Fisher Investments Editorial Staff
The Global View, US Economy, GDP

Thankful the World Over

By, 11/27/2014
Ratings404.55

Thanksgiving is an American holiday, a time when we in the States give thanks for the many blessings in our lives. Family. Friends. Health. Turkey.[i] But we have our own Thanksgiving tradition here at MarketMinder: A global celebration of the bullish backdrop underpinning stocks—reasons investors the world over can celebrate right along with Americans, no matter their definition of football.

Overall Positive Political Scene

This year’s US midterm elections all but assured continued government gridlock—a positive for stocks many miss. Forget party affiliation. (Especially, we’d advise, at the dinner table.) Whether you celebrated or mourned the Republicans taking the Senate and adding to their House majority, the White House is still controlled by the Democrats—gridlock! The likelihood contentious legislation potentially dinging stocks or the economy becomes law is low, a plus for stocks. Since 1928, 86.4% of midterm election year Q4s—and the following Q1 and Q2 have been positive—well above the average quarter’s 67.8% frequency of positivity.[ii] While the identical frequency figure is coincidental, gridlock’s positivity is causal.

The UK’s political backdrop is also positive. Scotland voted to remain in the UK, mitigating a headwind. Determining further devolution will take time, but this is less of an issue than Scottish independence, particularly from an investor sentiment standpoint. And 2015 is an election year, implying there won’t be many major policy shifts. Gridlock in both the US and UK is a plus for two major economies that don’t require significant economic reforms.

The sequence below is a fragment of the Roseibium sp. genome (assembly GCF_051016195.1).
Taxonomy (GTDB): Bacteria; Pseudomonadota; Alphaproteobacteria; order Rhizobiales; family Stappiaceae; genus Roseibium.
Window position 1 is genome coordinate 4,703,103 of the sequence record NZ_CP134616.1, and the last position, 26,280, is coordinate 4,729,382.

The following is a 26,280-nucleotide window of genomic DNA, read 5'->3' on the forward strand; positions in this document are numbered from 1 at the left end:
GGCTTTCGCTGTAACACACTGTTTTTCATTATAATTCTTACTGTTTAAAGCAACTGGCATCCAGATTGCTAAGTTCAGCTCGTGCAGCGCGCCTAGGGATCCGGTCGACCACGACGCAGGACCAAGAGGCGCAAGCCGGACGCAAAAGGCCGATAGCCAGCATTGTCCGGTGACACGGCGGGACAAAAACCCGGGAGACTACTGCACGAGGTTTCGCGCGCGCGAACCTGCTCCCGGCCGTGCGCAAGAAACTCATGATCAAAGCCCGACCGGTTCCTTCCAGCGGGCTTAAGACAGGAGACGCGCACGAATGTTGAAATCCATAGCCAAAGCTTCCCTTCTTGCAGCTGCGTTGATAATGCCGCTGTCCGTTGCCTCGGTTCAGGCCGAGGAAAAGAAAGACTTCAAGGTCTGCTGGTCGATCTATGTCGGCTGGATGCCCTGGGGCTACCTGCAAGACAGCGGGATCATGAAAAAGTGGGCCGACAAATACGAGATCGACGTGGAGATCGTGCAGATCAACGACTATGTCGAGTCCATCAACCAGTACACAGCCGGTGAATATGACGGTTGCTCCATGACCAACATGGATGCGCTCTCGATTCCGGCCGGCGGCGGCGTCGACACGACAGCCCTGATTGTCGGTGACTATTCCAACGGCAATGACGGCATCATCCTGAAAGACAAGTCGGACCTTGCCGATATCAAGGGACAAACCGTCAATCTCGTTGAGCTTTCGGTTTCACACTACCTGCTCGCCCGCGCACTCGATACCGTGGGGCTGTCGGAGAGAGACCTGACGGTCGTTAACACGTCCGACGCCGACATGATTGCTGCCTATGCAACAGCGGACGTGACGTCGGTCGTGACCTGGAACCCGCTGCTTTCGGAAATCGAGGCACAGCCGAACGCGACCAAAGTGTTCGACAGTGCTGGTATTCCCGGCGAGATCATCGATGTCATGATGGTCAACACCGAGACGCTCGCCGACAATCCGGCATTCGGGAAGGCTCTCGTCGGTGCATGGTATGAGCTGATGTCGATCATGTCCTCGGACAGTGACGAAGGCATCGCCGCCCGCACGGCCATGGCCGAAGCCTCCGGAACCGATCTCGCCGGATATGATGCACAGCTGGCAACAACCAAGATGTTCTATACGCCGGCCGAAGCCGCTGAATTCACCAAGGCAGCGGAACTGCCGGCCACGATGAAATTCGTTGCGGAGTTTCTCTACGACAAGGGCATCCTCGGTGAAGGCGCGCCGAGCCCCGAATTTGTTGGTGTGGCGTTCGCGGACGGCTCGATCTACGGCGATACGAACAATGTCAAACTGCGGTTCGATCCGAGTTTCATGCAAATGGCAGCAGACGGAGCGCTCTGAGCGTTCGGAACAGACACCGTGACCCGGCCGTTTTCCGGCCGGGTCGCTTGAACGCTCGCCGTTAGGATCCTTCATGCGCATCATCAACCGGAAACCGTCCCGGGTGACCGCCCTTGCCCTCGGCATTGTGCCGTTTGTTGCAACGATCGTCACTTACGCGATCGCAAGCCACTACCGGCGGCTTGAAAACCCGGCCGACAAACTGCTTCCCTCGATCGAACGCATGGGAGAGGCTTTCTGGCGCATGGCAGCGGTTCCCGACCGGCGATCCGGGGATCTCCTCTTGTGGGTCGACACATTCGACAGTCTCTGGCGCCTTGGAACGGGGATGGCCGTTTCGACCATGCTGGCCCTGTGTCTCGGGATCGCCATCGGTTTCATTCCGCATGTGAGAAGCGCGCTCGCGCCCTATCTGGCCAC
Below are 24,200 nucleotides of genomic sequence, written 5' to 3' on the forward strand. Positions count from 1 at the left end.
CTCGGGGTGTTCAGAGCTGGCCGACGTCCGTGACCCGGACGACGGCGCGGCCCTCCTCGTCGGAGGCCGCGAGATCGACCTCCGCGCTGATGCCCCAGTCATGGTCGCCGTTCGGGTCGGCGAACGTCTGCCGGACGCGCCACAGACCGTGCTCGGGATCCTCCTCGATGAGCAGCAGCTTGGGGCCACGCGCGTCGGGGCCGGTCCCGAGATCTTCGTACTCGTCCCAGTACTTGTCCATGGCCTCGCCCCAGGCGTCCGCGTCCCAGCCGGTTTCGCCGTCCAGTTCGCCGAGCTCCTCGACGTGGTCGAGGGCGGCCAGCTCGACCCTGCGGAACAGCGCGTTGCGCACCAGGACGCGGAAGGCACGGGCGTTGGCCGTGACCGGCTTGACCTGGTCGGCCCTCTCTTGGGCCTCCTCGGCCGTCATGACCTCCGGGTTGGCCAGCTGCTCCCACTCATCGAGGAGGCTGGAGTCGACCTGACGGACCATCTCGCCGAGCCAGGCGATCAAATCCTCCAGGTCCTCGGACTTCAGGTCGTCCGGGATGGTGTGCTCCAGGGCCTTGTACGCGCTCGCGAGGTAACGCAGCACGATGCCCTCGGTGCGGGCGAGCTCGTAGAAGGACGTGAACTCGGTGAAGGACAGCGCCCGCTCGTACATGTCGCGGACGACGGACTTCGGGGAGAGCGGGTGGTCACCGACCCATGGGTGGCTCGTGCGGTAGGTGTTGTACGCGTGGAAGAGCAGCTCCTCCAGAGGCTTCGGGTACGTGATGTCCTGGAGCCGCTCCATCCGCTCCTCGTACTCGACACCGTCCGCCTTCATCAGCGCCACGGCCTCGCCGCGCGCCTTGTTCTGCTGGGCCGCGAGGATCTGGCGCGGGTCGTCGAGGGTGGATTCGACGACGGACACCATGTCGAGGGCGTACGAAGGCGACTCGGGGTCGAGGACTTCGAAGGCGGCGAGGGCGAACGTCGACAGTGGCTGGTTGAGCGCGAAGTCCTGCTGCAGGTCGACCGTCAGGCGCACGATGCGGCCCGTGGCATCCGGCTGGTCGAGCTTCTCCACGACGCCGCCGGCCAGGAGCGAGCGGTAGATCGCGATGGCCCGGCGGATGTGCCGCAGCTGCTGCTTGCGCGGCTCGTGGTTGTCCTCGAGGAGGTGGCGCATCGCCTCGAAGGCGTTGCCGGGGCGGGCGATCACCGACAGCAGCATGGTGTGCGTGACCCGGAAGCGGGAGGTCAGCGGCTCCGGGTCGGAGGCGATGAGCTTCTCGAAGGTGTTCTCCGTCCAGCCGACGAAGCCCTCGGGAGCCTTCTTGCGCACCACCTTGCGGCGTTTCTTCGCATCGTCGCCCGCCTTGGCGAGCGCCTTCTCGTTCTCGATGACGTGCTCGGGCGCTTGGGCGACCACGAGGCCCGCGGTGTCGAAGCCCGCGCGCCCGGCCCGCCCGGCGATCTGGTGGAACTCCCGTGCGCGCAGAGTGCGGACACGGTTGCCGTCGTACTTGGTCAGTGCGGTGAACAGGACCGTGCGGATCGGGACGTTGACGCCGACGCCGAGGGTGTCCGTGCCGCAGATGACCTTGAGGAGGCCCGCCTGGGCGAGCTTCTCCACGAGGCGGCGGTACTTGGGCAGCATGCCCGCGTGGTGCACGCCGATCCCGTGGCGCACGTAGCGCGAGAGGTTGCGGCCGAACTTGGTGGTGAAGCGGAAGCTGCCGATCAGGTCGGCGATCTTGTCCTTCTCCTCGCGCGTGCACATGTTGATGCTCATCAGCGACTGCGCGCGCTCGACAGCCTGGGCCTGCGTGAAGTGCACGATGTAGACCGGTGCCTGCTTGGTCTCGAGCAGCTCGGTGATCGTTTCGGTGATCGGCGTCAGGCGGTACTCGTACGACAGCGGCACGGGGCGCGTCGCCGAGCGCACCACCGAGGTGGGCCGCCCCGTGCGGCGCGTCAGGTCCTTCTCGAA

In the eurozone, France’s nominally Socialist government is moving in a market-friendly direction with a pro-business-leaning cabinet and a declaration they won’t enact any new taxes next year. Greece saw successes in its privatization program. Spanish labor market reforms are bearing fruit. Wednesday, the lower house of the Italian parliament took a step toward labor reforms. While none of these developments alone are revolutionary or transformative, they likely benefit the region’s competitiveness some and are a structural plus.   

The Global Economy’s Healthy

The UK and US economies have been leapfrogging each other in recent quarters for the title of fastest-growing developed economy. The second estimate of US Q3 GDP showed upwardly revised growth, to a 3.9% seasonally adjusted annual rate from 3.5%, led by consumer spending and business investment. The UK posted a still-respectable 2.8% annualized growth in Q3, with consumer spending leading. Both economies have grown at clips exceeding their long-term averages in four of the last five quarters (Exhibit 1 and Exhibit 2).

Exhibit 1: US GDP Growth

Source: US Bureau of Economic Analysis, as of 11/26/2014. US real GDP growth Q3 2009 – Q3 2014.  Long-term average, Q2 1947 - Q3 2014.

Exhibit 2: UK GDP Growth

Source: Factset, as of 11/26/2014. UK real GDP (seasonally adjusted, annualized), Q3 2009 – Q3 2014. Long-term average, Q2 1955 – Q3 2014.

This trend doesn’t seem to be abating. The Conference Board’s October US Leading Economic Index (LEI) rose 0.9%, the eighth rise in the past 10 months. In its 50-year history, no US recession has begun while LEI was rising. And with only one negative contributor in October’s report (stock prices[iii]), the US looks poised to continue growing. While September UK LEI fell a bit (-0.4%), it’s the first dip since January and the more-telling components (e.g., the yield spread) were still positive.